Staring disaster in the face not too long ago, the Dow Jones Industrial Average appears to have found a much needed life raft. Over the past week, the Dow 30 index gained almost 246 points, or 1.5% -- not too bad, considering the shot it took in January. For the year, the benchmark is still off parity by -4.5%, but at least now, the equity markets are firmly above official correction territory. With a few more positive days, the blue chips may soon find themselves in the black. However, investors should be wary of this newfound optimism.
Several Wall Street hedge funds have initiated high-levels of short positions -- that is, taking bets against the markets. Ordinarily, this would seem like a logical course of action. The domestic indices have pushed to record highs last year, yet the fundamentals didn't necessarily look supportive of building off those gains. As the August 2015 broad market correction demonstrated, there was a higher probability of stocks moving to the downside as opposed to the upside.
The markets, of course, are not rational all the time. The ability for many stocks to recover from the aforementioned collapse freaked out quite a few hedge funds who maintained short positions. The nature of being short the market means that there is infinite risk. Since the stocks being shorted have to be borrowed first, if they perpetually move higher, the short-seller must acquire the stocks in question at a higher valuation. At some point, the position may become unsustainable -- and the short trader gets wiped out.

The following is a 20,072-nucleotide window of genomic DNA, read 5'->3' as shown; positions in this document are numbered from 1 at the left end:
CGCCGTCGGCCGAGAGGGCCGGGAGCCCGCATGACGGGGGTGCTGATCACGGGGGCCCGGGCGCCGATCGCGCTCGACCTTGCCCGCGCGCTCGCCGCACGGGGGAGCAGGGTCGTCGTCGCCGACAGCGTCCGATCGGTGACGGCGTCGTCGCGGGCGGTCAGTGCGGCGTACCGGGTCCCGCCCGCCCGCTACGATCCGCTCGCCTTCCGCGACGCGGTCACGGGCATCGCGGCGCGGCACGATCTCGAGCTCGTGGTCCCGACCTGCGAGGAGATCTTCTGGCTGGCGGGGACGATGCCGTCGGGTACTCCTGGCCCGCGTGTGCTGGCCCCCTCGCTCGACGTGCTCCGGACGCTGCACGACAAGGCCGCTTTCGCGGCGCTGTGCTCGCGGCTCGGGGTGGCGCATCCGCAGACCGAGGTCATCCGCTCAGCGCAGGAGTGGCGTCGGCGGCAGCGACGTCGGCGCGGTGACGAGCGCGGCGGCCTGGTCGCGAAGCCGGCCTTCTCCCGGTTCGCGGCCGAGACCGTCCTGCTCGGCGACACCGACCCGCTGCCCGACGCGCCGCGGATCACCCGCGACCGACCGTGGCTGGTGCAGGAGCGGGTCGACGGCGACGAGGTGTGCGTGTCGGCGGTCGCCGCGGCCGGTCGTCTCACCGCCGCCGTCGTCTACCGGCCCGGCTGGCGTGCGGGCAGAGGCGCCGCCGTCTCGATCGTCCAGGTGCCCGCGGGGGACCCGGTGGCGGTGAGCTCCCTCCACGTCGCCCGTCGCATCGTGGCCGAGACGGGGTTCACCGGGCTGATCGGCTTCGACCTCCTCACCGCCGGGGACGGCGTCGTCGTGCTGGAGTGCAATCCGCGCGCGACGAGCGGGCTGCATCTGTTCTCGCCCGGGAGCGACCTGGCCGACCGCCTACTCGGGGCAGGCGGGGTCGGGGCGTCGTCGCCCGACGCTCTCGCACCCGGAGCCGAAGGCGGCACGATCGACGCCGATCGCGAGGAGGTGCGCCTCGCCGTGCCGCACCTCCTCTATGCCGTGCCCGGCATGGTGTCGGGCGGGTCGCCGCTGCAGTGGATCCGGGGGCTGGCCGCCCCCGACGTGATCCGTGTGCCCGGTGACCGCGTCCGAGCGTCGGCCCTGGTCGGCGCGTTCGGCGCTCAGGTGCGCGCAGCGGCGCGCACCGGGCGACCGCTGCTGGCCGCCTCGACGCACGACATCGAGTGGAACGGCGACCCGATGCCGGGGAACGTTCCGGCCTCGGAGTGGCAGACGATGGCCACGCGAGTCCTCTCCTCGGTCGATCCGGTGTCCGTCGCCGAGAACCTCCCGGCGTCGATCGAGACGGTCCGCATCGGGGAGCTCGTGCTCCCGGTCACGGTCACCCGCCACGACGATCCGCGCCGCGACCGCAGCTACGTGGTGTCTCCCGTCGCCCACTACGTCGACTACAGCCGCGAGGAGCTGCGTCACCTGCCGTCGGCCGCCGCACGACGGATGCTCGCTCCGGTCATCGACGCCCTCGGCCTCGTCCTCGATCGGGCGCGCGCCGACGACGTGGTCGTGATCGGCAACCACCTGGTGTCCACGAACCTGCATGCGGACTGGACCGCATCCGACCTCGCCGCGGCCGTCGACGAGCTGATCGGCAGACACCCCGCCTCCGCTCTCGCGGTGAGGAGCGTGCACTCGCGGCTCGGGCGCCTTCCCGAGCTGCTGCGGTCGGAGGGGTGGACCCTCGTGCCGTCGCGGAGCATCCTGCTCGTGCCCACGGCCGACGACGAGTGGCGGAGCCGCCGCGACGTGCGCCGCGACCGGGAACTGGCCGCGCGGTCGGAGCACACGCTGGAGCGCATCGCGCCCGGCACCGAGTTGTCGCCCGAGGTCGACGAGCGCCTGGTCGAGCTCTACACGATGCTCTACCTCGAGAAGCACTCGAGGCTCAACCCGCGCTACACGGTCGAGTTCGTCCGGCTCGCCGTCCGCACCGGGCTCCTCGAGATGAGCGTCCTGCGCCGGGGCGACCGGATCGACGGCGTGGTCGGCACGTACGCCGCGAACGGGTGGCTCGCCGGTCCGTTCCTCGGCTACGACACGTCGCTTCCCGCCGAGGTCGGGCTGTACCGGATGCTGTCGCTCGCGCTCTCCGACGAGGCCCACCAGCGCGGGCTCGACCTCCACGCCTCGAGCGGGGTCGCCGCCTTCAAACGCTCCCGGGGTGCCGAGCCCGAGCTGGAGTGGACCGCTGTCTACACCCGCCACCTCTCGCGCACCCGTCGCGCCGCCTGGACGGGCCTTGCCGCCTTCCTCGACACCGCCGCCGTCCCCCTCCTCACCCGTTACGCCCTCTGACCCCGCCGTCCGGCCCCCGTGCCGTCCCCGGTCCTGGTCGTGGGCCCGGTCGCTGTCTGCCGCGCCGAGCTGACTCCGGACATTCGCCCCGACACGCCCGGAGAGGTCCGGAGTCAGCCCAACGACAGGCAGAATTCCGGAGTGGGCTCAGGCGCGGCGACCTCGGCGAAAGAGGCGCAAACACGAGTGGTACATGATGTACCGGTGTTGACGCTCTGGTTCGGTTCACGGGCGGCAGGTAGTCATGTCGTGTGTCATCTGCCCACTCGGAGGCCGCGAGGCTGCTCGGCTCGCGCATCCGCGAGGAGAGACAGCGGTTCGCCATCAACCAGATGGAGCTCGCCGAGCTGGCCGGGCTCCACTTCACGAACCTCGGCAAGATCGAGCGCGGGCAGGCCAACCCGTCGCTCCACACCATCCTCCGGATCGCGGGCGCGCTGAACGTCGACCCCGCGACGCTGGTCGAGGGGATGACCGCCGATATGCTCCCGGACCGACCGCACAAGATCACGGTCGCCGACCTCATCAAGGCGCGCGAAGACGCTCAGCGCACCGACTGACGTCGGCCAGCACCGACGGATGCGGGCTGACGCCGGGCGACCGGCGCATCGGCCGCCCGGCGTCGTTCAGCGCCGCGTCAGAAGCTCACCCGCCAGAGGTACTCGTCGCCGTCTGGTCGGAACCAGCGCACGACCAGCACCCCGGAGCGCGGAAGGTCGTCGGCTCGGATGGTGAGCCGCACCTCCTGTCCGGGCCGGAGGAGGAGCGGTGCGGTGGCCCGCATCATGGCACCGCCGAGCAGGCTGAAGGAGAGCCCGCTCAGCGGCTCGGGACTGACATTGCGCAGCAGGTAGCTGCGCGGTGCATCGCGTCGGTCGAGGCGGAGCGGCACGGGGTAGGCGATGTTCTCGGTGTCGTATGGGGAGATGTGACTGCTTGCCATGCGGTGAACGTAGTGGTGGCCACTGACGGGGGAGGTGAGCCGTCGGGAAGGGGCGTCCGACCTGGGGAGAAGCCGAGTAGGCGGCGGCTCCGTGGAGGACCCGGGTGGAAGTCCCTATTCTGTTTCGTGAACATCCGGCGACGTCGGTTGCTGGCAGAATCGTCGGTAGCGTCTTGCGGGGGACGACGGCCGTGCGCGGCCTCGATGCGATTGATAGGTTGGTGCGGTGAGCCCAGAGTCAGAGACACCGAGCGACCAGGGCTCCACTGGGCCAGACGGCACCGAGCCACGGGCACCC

In order to prevent this, the bearish trader can mitigate his risk through options contracts or by buying back the shorted stocks at the current market price (before things get too out of hand), effectively nullifying some of the exposure of the initial position. But when bearish traders cover their shorts, this has the effect of lifting the markets -- obviously, since the borrowed stocks have to be bought back.
A good chunk of the present rally is based on this technical dynamic -- positions are being acquired simply to protect oneself. That is, buyers are not necessarily buying because the markets are such a great deal; rather, the bears are protecting themselves in case their bet goes awry. Ironically, the bears' fears are driving the very market recovery that goes against their short trade.
That's all and well for the bulls -- for now. But what happens when the short positions are covered to everyone's satisfaction? Do the optimists really believe that the markets will make good on the comeback that is so seemingly promised?
I have news for you -- the smart money isn't biting. Those that are, are the short-traders and market professionals hoping to skim off profits from technical trading. So don't be fooled by the Dow rally. At the very most, it's a paper tiger.